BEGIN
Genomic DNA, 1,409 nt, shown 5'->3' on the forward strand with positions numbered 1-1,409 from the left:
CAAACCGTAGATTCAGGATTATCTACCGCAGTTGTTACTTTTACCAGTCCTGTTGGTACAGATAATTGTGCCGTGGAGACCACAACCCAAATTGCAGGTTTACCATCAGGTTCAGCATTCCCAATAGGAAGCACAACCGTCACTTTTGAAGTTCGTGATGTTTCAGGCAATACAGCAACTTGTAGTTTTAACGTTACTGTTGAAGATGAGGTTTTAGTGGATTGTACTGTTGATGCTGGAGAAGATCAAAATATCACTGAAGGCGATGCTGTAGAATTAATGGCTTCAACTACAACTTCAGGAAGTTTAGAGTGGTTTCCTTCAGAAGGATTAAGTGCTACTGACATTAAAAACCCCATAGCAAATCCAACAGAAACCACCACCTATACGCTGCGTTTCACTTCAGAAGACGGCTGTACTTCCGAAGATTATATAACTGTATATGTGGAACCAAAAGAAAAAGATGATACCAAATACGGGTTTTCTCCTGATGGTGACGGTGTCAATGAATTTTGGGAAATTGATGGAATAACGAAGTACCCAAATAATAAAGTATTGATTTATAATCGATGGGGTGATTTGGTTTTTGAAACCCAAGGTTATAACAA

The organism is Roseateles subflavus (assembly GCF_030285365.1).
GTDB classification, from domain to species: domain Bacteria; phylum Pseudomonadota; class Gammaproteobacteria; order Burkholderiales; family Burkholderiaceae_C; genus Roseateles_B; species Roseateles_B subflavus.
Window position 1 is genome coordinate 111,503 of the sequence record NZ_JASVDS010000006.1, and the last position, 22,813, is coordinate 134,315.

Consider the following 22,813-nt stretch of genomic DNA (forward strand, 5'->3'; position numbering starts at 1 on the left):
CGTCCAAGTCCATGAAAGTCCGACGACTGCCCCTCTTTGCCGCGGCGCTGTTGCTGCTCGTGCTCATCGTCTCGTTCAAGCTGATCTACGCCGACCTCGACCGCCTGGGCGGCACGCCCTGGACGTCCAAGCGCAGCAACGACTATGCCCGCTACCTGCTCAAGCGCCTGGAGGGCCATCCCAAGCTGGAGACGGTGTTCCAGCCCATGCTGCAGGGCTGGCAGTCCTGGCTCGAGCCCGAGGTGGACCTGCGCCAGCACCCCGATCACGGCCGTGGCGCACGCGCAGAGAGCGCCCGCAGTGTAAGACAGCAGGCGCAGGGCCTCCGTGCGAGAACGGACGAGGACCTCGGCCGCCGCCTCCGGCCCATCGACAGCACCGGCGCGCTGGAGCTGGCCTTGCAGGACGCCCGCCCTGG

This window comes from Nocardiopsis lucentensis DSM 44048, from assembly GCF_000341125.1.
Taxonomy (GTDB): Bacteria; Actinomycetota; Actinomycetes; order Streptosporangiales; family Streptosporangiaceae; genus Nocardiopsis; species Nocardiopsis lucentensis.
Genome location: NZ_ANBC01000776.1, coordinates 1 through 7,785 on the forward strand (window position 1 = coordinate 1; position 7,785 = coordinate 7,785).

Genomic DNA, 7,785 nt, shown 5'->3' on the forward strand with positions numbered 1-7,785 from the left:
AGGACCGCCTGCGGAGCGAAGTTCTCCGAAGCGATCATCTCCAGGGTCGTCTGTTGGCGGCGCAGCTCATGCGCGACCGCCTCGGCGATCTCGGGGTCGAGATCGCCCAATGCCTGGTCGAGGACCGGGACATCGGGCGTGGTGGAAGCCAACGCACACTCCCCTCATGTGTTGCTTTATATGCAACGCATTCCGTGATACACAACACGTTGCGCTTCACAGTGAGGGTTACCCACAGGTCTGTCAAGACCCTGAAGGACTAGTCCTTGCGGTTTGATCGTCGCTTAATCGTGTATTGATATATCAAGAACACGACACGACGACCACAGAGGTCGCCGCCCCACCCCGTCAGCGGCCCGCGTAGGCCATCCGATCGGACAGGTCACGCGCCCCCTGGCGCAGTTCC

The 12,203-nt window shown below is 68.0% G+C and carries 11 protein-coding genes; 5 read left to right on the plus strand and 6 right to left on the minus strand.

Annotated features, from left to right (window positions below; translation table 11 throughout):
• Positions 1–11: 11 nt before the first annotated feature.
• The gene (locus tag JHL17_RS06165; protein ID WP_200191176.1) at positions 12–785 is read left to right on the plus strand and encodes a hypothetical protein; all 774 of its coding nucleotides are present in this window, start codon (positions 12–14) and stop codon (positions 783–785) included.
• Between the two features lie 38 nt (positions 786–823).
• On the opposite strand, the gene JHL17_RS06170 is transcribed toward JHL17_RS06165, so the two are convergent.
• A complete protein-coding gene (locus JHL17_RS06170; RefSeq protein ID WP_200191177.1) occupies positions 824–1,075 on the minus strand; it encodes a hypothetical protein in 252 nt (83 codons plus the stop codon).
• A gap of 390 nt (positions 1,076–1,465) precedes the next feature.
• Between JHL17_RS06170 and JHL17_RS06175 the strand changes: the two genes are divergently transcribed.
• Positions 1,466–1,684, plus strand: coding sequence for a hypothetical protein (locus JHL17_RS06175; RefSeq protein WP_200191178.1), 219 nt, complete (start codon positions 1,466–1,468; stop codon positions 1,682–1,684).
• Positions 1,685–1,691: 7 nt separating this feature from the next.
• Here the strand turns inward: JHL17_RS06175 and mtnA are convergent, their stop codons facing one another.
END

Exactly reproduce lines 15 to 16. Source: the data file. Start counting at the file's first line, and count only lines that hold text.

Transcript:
• Positions 1–11: 11 nt before the first annotated feature.
• The gene (locus tag JHL17_RS06165; protein ID WP_200191176.1) at positions 12–785 is read left to right on the plus strand and encodes a hypothetical protein; all 774 of its coding nucleotides are present in this window, start codon (positions 12–14) and stop codon (positions 783–785) included.